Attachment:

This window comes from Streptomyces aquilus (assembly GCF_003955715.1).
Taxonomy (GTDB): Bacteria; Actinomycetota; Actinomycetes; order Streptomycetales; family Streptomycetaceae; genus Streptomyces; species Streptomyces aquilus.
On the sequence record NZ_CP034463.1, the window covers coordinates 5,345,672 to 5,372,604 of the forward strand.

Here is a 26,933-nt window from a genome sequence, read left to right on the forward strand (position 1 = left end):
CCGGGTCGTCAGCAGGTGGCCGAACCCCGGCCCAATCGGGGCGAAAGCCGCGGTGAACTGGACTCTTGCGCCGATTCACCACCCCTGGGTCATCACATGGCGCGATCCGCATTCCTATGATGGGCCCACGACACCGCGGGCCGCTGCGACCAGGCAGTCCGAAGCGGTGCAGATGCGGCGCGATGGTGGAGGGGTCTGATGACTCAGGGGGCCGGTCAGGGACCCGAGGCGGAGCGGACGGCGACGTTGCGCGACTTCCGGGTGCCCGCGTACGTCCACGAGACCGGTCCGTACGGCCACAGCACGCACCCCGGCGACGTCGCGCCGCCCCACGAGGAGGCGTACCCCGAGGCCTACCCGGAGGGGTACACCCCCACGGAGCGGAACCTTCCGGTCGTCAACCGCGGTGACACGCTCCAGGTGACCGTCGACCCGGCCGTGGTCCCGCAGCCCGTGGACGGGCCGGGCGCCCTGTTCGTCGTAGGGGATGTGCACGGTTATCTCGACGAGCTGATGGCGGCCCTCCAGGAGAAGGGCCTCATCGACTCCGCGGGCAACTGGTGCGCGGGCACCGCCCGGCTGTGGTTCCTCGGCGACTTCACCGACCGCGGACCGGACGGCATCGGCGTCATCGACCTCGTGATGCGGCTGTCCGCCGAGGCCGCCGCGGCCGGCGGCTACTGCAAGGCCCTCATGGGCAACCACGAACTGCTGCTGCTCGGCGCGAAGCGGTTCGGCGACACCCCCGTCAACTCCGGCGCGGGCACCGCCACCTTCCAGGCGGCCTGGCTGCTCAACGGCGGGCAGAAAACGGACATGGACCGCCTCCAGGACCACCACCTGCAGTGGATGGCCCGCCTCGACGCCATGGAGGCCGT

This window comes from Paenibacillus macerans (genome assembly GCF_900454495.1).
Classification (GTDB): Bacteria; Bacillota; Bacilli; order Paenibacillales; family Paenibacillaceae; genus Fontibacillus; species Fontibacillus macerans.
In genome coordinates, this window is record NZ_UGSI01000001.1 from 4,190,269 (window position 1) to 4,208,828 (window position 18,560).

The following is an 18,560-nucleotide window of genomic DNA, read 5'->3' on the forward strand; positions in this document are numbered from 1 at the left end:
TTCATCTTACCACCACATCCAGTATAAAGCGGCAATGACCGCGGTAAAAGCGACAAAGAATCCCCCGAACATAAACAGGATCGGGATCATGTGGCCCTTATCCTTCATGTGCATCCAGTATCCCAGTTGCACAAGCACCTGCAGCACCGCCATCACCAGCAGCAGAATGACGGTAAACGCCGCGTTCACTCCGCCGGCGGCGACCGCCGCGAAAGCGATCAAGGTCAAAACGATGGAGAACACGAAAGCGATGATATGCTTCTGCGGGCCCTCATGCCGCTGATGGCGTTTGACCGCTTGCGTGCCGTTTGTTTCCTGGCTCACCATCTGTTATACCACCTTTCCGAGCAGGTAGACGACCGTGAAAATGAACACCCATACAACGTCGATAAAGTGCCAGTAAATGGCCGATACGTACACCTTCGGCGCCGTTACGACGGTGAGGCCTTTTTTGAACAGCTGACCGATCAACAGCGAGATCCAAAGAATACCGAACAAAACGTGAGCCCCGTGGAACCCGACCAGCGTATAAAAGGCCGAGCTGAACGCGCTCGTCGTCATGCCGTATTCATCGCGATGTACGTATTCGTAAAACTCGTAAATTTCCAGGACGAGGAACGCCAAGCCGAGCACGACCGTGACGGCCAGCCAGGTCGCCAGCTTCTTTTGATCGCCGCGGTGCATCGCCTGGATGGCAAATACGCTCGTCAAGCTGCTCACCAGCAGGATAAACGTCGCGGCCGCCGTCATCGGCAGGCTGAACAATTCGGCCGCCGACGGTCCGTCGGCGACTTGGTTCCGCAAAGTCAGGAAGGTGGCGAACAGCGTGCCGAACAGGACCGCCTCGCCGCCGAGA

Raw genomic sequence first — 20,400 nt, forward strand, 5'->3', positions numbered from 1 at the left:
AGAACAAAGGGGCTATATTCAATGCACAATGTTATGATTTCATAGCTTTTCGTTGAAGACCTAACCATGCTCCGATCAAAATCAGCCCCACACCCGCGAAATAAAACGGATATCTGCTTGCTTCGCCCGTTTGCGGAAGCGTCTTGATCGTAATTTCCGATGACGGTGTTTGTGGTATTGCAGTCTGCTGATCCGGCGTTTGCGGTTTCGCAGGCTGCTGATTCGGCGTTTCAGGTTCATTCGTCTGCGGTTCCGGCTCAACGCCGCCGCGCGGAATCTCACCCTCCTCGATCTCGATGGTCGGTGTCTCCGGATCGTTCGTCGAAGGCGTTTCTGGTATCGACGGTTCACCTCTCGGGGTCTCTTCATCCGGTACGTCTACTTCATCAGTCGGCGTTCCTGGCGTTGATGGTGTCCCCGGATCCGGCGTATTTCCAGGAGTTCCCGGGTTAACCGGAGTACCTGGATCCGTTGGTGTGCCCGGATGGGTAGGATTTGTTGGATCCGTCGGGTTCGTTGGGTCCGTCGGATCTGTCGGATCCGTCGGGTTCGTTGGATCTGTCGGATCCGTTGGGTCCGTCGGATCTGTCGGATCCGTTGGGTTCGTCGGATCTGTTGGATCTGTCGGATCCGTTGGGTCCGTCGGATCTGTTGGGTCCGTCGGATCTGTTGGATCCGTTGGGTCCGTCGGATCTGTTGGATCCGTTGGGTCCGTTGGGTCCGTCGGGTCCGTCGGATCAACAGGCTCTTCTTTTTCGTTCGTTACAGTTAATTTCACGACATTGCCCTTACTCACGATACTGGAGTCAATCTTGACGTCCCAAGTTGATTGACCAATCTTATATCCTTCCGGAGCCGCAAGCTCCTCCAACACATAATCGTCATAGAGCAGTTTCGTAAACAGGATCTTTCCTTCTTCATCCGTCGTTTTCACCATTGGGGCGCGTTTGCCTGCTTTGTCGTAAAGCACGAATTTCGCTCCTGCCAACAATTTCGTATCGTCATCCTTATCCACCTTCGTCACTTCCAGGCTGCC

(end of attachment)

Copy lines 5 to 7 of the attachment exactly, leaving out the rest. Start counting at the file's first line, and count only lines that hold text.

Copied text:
CCGGGTCGTCAGCAGGTGGCCGAACCCCGGCCCAATCGGGGCGAAAGCCGCGGTGAACTGGACTCTTGCGCCGATTCACCACCCCTGGGTCATCACATGGCGCGATCCGCATTCCTATGATGGGCCCACGACACCGCGGGCCGCTGCGACCAGGCAGTCCGAAGCGGTGCAGATGCGGCGCGATGGTGGAGGGGTCTGATGACTCAGGGGGCCGGTCAGGGACCCGAGGCGGAGCGGACGGCGACGTTGCGCGACTTCCGGGTGCCCGCGTACGTCCACGAGACCGGTCCGTACGGCCACAGCACGCACCCCGGCGACGTCGCGCCGCCCCACGAGGAGGCGTACCCCGAGGCCTACCCGGAGGGGTACACCCCCACGGAGCGGAACCTTCCGGTCGTCAACCGCGGTGACACGCTCCAGGTGACCGTCGACCCGGCCGTGGTCCCGCAGCCCGTGGACGGGCCGGGCGCCCTGTTCGTCGTAGGGGATGTGCACGGTTATCTCGACGAGCTGATGGCGGCCCTCCAGGAGAAGGGCCTCATCGACTCCGCGGGCAACTGGTGCGCGGGCACCGCCCGGCTGTGGTTCCTCGGCGACTTCACCGACCGCGGACCGGACGGCATCGGCGTCATCGACCTCGTGATGCGGCTGTCCGCCGAGGCCGCCGCGGCCGGCGGCTACTGCAAGGCCCTCATGGGCAACCACGAACTGCTGCTGCTCGGCGCGAAGCGGTTCGGCGACACCCCCGTCAACTCCGGCGCGGGCACCGCCACCTTCCAGGCGGCCTGGCTGCTCAACGGCGGGCAGAAAACGGACATGGACCGCCTCCAGGACCACCACCTGCAGTGGATGGCCCGCCTCGACGCCATGGAGGCCGT

This window comes from Paenibacillus macerans (genome assembly GCF_900454495.1).
Classification (GTDB): Bacteria; Bacillota; Bacilli; order Paenibacillales; family Paenibacillaceae; genus Fontibacillus; species Fontibacillus macerans.